Kingdom of Urartu

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Kingdom of Urartu
māt Urarṭu (Assyrian)
Urashtu (Babylonian)
אֲרָרָט, Ararat (Hebrew)
860 BC–590 BC
Urartu during Sarduri II, 743 BC
Urartu during Sarduri II, 743 BC
Capital
  • Sugunia
  • Arzashkun
  • Tushpa (after 832 BC)
Common languagesUrartian
Proto-Armenian
Religion
Urartian polytheism
GovernmentMonarchy
King 
• 858–844
Arame (first)
• 590–585
Rusa IV (last)
History 
• Established
860 BC
• Median conquest
590 BC

Kingdom of Urartu (Assyrian: māt Urarṭu, Babylonian: Urashtu, Hebrew: אֲרָרָט, romanized: Ararat), was an Iron Age kingdom. Territory of the ancient Kingdom of Urartu extended over the modern frontiers of Turkey, Iran, Iraq, and the Republic of Armenia. Its center was the Armenian highland between Lake Van, Lake Urmia, and Lake Sevan.[1] During the seventh century, the Urartians collaborated with a combination of Scythians and Cimmerians in their jockeying for power, but by 590, having been weakened in the constant rivalry between Assyrians, Babylonians, Scythians, and Medes, Urartu was swallowed by the Medes.[2]

Urartu and Armenians[change | change source]

Armenians are the heirs of the Urartians.[3] A. E. Redgate says that the Urartians are the "most easily identifiable" ancestors of the Armenians.[4] Philip D. Curtin defined the Kingdom of Urartu as an Armenian kingdom.[5]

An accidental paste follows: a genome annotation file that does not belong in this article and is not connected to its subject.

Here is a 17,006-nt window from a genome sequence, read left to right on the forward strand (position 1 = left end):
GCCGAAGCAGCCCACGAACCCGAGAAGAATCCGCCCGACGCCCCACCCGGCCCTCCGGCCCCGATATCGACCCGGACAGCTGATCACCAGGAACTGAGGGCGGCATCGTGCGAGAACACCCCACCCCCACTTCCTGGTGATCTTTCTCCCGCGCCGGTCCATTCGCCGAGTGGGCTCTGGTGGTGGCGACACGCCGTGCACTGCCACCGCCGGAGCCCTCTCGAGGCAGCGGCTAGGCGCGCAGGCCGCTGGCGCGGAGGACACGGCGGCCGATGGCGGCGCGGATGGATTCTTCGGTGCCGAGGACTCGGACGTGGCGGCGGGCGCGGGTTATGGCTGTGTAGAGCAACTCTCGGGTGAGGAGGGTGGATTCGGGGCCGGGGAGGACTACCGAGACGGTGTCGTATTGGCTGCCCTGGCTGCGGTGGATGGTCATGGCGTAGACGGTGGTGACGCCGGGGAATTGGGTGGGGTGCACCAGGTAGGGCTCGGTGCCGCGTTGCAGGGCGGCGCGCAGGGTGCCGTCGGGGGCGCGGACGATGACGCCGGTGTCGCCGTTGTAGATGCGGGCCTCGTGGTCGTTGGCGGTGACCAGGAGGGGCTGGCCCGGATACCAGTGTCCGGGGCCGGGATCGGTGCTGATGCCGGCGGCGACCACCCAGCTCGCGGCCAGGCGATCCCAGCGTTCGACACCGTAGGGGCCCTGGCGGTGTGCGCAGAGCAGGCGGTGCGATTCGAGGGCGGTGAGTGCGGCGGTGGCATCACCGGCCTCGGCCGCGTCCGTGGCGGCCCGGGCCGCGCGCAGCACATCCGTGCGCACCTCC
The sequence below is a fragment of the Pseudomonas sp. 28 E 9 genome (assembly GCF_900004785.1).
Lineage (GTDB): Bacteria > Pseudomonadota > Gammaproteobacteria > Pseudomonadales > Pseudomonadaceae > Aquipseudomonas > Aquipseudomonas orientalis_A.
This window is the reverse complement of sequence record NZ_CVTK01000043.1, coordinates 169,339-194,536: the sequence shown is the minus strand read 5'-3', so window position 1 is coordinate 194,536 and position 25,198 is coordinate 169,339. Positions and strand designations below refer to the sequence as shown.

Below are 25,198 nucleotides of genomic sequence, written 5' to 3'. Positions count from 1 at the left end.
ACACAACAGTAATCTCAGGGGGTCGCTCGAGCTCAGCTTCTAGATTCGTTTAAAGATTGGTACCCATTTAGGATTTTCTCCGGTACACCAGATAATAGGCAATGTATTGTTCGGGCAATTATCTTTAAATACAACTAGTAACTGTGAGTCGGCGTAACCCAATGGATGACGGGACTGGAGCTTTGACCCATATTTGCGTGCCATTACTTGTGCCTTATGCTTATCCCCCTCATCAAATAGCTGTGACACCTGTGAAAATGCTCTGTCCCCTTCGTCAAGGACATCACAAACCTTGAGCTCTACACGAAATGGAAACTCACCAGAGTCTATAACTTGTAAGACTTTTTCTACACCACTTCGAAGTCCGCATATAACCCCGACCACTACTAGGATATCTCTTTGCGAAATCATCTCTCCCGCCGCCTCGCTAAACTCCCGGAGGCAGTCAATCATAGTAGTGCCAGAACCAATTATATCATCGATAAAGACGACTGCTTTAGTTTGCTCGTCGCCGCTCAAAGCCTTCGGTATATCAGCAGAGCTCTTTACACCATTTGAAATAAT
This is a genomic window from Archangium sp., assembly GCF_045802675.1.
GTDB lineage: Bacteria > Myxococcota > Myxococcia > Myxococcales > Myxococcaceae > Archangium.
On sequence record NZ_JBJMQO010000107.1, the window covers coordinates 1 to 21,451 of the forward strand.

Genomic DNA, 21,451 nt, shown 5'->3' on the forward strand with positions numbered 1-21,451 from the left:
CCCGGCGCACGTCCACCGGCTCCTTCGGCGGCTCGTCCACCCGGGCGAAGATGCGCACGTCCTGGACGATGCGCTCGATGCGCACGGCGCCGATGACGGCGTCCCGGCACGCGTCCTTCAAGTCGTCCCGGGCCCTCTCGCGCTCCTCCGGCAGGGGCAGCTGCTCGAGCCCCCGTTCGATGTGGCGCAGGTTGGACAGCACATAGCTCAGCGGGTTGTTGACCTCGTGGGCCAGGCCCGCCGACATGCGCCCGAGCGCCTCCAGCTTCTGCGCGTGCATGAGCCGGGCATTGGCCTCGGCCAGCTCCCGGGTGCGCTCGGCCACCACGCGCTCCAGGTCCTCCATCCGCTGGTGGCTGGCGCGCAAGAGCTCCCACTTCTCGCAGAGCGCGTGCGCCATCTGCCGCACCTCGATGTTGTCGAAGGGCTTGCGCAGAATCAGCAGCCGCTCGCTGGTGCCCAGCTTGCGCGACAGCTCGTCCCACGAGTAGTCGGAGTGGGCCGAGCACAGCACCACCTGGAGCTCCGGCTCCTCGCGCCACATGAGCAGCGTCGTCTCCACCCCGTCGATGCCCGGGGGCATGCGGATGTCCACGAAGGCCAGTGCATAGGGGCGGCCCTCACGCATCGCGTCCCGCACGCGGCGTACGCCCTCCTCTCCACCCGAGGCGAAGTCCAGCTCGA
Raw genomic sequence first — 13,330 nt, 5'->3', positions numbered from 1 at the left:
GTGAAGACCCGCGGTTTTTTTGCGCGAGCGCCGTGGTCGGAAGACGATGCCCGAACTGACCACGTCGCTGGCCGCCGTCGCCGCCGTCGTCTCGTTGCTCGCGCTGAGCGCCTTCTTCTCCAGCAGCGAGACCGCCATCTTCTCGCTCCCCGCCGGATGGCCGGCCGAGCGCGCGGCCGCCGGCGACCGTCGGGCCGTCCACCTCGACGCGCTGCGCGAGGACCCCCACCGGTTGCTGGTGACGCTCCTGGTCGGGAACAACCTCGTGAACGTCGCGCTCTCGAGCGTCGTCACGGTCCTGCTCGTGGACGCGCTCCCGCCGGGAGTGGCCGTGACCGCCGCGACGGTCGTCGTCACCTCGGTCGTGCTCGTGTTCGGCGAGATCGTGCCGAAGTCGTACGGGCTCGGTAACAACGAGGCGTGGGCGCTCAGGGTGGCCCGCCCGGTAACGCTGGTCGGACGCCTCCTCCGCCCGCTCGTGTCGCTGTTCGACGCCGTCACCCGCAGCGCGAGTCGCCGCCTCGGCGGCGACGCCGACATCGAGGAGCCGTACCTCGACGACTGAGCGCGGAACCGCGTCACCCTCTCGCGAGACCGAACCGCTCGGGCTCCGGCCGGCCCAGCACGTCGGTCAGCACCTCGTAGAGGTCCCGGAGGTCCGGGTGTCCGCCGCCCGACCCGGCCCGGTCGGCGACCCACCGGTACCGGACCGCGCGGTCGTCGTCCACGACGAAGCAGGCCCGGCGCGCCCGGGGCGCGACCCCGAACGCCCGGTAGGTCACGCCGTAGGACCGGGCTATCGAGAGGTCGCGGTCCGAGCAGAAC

Maps[change | change source]

Map Year
Urartu 860 840-en.svg 860–840 BC
Urartu 820 785-en.svg 820–785 BC
Urartu 785 753-en.svg 785–753 BC
Urartu 743 735-en.svg 745–735 BC
Urartu 743-en.svg 743 BC
Urartu 735 715-en.svg 735–715 BC
Urartu 713 680-en.svg 713–680 BC
Urartu 680 610-en.svg 680–610 BC
Urartu 610 585-en.svg 610–585 BC

References[change | change source]

  1. Kleiss 2008.
  2. Jacobson 1995, p. 33.
  3. Frye 1984, p. 73.
  4. Redgate 2000, p. 5.
  5. Curtin 1984, p. 185.

Sources[change | change source]

  • Kleiss, Wolfram (2008). "URARTU IN IRAN". Encyclopædia Iranica. The territory of the ancient kingdom of Urartu extended over the modern frontiers of Turkey, Iran, Iraq, and the Republic of Armenia. Its center was the Armenian highland between Lake Van, Lake Urmia, and Lake Sevan.
  • Jacobson, Esther (1995). The Art of the Scythians: The Interpenetration of Cultures at the Edge of the Hellenic World. BRILL. p. 33. ISBN 90-04-09856-9. During the seventh century, the Urartians collaborated with a combination of Scythians and Cimmerians¹² in their jockeying for power, but by 590, having been weakened in the constant rivalry between Assyrians, Babylonians, Scythians, and Medes, Urartu was swallowed by the Medes.
  • Frye, Richard N (1984). The History of Ancient Iran. Munich: C.H. Beck. pp. 73. ISBN 978-3406093975. The real heirs of the Urartians, however, were neither the Scythians nor Medes but the Armenians.
  • Redgate, A. E (2000). The Armenians. Oxford: Blackwell. pp. 5. ISBN 978-0631220374. However, the most easily identifiable ancestors of the later Armenian nation are the Urartians.
  • Curtin, Philip D. (1984). Cross-Cultural Trade in World History. Cambridge University Press. pp. 185. ISBN 978-0-521-26931-5. At least three times in history, Armenians rose to unusual territorial power. The first was in the ninth to the sixth century B.C., where the Armenian kingdom of Urartu was an important stopping point for trade between Asia and the Mediterranean world.